sification may even occur without a shift in resources or a reduction

in primary crop output. This is possible if unused resources are

associated with monocultural production. Therefore, if a farm were

to begin to grow a crop of dasheen on swampy ground formerly unused,

using surplus family labor and operating capital, this would be an

example of diversification. Thus for the purposes of this study,

diversification is defined as a positive action which reduces the

relative importance of the primary crop.

Crop diversification may occur at either the farm level or the

national level. A recent advisory group proposed that Costa Rica

should concentrate diversification efforts on areas unsuited for

coffee, where mechanization was feasible (68, p. 3). The program in

this case would be to expand output using resources not now used to

arow coffee.

Crop diversification may either expand domestically consumed

crops or promote new export crops. Although import substitution is

reccgnied as beneficial, planners seek to increase earnings of foreign

exchange with new exports. The export dei.rr,nd for a product facing a

small country is often highly price elastic (57, p. 1). Thus, gener-

ally the new export crop has an advantage over domestic crops in that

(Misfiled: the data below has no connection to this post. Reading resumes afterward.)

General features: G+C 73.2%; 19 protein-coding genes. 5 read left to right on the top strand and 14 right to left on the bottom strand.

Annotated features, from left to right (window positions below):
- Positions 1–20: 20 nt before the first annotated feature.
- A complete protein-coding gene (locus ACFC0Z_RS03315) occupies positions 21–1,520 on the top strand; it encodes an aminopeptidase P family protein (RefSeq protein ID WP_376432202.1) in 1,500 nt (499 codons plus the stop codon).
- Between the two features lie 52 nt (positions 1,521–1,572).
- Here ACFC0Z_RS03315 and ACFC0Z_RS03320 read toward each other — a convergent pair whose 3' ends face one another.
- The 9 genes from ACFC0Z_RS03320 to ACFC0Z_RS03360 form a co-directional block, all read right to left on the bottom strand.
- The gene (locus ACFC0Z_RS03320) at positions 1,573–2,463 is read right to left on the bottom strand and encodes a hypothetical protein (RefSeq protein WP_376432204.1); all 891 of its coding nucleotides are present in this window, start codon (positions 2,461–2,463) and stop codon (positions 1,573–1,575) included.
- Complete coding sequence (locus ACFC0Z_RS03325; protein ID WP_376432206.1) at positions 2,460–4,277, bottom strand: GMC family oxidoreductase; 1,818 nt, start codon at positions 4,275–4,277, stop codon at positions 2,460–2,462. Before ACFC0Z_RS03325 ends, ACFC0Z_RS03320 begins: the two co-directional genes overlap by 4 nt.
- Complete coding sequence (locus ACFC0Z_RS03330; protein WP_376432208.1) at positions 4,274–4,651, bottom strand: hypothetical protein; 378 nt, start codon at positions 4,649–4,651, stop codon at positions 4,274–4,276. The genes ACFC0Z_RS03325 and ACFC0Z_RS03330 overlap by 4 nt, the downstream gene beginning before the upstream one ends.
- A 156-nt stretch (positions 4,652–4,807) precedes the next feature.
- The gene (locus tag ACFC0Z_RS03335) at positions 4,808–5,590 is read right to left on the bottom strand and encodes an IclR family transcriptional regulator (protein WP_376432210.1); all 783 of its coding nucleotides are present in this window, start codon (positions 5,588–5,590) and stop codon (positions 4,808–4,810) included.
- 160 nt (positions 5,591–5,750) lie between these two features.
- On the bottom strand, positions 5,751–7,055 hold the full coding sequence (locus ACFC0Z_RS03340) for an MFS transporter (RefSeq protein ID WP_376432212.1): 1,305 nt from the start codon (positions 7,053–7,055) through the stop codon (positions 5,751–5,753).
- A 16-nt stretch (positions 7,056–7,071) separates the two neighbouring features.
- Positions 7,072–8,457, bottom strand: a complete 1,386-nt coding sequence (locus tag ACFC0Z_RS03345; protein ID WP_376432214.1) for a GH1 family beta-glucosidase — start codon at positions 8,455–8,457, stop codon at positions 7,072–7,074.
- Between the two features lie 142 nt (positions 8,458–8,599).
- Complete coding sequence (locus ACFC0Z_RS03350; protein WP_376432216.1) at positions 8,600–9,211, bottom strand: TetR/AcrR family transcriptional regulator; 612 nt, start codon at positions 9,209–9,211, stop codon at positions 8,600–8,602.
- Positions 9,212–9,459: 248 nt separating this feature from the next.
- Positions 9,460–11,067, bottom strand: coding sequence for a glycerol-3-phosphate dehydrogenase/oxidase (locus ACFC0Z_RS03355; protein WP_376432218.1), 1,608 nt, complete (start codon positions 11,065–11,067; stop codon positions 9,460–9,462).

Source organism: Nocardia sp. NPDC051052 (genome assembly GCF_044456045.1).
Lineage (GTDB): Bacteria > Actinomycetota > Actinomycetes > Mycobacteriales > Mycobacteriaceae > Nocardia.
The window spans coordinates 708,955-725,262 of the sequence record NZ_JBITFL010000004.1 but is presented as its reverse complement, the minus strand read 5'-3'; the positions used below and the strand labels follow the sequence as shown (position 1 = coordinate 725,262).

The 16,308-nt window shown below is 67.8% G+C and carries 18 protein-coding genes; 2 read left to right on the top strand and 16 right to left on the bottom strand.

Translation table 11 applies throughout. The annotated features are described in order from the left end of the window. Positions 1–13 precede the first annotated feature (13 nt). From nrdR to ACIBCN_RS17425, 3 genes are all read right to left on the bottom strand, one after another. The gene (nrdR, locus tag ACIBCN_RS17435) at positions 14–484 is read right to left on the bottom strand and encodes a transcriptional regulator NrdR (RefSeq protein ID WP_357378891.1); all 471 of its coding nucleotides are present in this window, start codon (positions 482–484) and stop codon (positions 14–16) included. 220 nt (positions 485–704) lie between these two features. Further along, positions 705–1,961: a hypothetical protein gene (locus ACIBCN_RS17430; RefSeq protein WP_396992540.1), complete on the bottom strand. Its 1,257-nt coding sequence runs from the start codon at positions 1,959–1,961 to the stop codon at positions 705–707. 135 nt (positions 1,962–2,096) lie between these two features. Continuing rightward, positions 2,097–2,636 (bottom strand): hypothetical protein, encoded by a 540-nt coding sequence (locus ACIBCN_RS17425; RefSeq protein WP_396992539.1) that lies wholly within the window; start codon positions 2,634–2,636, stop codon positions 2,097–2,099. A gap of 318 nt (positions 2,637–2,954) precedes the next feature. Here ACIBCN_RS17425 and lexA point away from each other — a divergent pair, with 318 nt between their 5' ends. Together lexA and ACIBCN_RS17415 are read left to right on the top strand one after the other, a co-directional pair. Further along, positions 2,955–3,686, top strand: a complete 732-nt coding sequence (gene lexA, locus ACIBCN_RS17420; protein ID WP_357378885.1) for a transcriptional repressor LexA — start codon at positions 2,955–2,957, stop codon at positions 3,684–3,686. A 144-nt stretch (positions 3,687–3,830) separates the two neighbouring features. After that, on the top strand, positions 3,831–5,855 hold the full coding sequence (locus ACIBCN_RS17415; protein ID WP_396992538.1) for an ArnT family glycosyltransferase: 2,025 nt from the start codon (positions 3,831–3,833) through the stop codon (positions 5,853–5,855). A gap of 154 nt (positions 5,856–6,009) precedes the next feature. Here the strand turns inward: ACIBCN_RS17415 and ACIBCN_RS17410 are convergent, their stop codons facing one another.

price will remaiir more stable as outout is expanded. The small size

of the domestic market is coupled with a shortage of capital funds and

modern know-how to limit diversified economic potential (16, p. 33).




14

Furthermore, overproduction of basic food crops may result in govern-

ment losses if high support prices are coupled with export subsidies

(61).

Others suggest that domestic crops offer better diversification

possibilities because benefits of technological change are passed on

to the consuming countries (66, p. 432). Since a particular good from

one country has perfect or close substitutes produced in other coun-

tries, the demand curve facing each country is elastic. However, the

common agricultural export crops are inelastic when the entire world

market is considered since they do not have close substitutes, do not

have many uses, and do not take a large share of the consumer's in-

come (44, p. 41). After a technological change is widely adopted,

the result of increased output is often lower gross revenue. In

this situation, the consumer benefits from lower prices and a higher

real income.

The innovator may initially supply the domestic market when low

early yields are compensated by high prices. Later, costs may be

reduced to permit export or industrial use at much lower prices. In

addition, the scale of operations needed for new export ventures

exceeds the capacity of existing producing units and marketing facil-

ities (17, p. 12). The development of a new export crop requires

efficiency if it is to nmet the estabished comupet Ltion.

Another area of debate rceners around the question of who should

diversify. Two nearly opposite views have developed: an efficiency

criterion of marginality proposes to re;ove the low profit producers.

In opposition, a criterion of welfare seeks the removal of those least

hurt by shifting to alteri.n tive production.






The removal of marginal producers is deemed desirable by both

the Oficina del Cafe in Costa Rica and the Asociacion National del

Cafe in Guatemala (54, p. 32; 27). Fernandez (27) defined marginal

farms as those where costs exceed returns and also small farms where